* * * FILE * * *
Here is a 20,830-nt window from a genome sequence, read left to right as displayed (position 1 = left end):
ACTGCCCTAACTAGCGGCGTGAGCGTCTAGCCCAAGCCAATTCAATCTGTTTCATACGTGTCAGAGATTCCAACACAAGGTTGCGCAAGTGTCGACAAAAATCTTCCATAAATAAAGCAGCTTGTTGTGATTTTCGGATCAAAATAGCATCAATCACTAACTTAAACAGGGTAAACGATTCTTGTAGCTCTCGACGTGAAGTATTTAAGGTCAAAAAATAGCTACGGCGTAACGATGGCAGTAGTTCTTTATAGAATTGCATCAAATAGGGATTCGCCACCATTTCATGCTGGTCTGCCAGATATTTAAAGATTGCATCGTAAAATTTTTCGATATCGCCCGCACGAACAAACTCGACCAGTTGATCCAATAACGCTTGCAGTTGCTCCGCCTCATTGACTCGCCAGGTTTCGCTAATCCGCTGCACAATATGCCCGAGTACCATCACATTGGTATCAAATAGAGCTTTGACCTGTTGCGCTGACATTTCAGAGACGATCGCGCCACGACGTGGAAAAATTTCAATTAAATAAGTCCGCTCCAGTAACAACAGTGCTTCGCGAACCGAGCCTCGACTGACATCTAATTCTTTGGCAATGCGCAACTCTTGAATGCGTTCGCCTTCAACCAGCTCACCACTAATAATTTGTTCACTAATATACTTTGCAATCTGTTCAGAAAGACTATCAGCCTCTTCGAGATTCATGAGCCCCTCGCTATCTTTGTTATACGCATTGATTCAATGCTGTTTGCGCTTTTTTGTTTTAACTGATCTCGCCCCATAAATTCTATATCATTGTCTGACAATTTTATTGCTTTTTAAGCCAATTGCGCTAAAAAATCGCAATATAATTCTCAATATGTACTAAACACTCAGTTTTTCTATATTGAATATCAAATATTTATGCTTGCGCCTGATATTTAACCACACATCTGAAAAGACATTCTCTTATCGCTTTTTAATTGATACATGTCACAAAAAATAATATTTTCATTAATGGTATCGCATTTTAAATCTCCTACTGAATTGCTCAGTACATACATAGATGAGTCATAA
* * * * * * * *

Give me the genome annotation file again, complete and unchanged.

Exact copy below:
Here is a 20,830-nt window from a genome sequence, read left to right as displayed (position 1 = left end):
ACTGCCCTAACTAGCGGCGTGAGCGTCTAGCCCAAGCCAATTCAATCTGTTTCATACGTGTCAGAGATTCCAACACAAGGTTGCGCAAGTGTCGACAAAAATCTTCCATAAATAAAGCAGCTTGTTGTGATTTTCGGATCAAAATAGCATCAATCACTAACTTAAACAGGGTAAACGATTCTTGTAGCTCTCGACGTGAAGTATTTAAGGTCAAAAAATAGCTACGGCGTAACGATGGCAGTAGTTCTTTATAGAATTGCATCAAATAGGGATTCGCCACCATTTCATGCTGGTCTGCCAGATATTTAAAGATTGCATCGTAAAATTTTTCGATATCGCCCGCACGAACAAACTCGACCAGTTGATCCAATAACGCTTGCAGTTGCTCCGCCTCATTGACTCGCCAGGTTTCGCTAATCCGCTGCACAATATGCCCGAGTACCATCACATTGGTATCAAATAGAGCTTTGACCTGTTGCGCTGACATTTCAGAGACGATCGCGCCACGACGTGGAAAAATTTCAATTAAATAAGTCCGCTCCAGTAACAACAGTGCTTCGCGAACCGAGCCTCGACTGACATCTAATTCTTTGGCAATGCGCAACTCTTGAATGCGTTCGCCTTCAACCAGCTCACCACTAATAATTTGTTCACTAATATACTTTGCAATCTGTTCAGAAAGACTATCAGCCTCTTCGAGATTCATGAGCCCCTCGCTATCTTTGTTATACGCATTGATTCAATGCTGTTTGCGCTTTTTTGTTTTAACTGATCTCGCCCCATAAATTCTATATCATTGTCTGACAATTTTATTGCTTTTTAAGCCAATTGCGCTAAAAAATCGCAATATAATTCTCAATATGTACTAAACACTCAGTTTTTCTATATTGAATATCAAATATTTATGCTTGCGCCTGATATTTAACCACACATCTGAAAAGACATTCTCTTATCGCTTTTTAATTGATACATGTCACAAAAAATAATATTTTCATTAATGGTATCGCATTTTAAATCTCCTACTGAATTGCTCAGTACATACATAGATGAGTCATAA